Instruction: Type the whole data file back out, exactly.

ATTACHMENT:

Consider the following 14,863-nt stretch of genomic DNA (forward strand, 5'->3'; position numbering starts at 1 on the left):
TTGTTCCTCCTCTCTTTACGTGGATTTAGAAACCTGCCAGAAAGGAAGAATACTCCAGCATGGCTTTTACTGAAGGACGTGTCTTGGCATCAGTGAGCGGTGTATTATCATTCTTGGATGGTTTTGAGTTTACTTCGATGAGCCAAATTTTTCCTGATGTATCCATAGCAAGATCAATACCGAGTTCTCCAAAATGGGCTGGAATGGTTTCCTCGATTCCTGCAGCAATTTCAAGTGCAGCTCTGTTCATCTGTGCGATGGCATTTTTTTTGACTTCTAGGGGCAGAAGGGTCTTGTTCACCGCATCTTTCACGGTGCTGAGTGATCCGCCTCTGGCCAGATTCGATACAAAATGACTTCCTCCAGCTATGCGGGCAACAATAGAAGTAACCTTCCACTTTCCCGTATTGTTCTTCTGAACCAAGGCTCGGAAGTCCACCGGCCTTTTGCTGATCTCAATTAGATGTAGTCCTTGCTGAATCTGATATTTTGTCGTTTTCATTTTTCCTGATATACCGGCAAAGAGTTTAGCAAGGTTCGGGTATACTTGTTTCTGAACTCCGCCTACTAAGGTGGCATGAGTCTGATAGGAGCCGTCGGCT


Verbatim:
Consider the following 14,863-nt stretch of genomic DNA (forward strand, 5'->3'; position numbering starts at 1 on the left):
TTGTTCCTCCTCTCTTTACGTGGATTTAGAAACCTGCCAGAAAGGAAGAATACTCCAGCATGGCTTTTACTGAAGGACGTGTCTTGGCATCAGTGAGCGGTGTATTATCATTCTTGGATGGTTTTGAGTTTACTTCGATGAGCCAAATTTTTCCTGATGTATCCATAGCAAGATCAATACCGAGTTCTCCAAAATGGGCTGGAATGGTTTCCTCGATTCCTGCAGCAATTTCAAGTGCAGCTCTGTTCATCTGTGCGATGGCATTTTTTTTGACTTCTAGGGGCAGAAGGGTCTTGTTCACCGCATCTTTCACGGTGCTGAGTGATCCGCCTCTGGCCAGATTCGATACAAAATGACTTCCTCCAGCTATGCGGGCAACAATAGAAGTAACCTTCCACTTTCCCGTATTGTTCTTCTGAACCAAGGCTCGGAAGTCCACCGGCCTTTTGCTGATCTCAATTAGATGTAGTCCTTGCTGAATCTGATATTTTGTCGTTTTCATTTTTCCTGATATACCGGCAAAGAGTTTAGCAAGGTTCGGGTATACTTGTTTCTGAACTCCGCCTACTAAGGTGGCATGAGTCTGATAGGAGCCGTCGGCT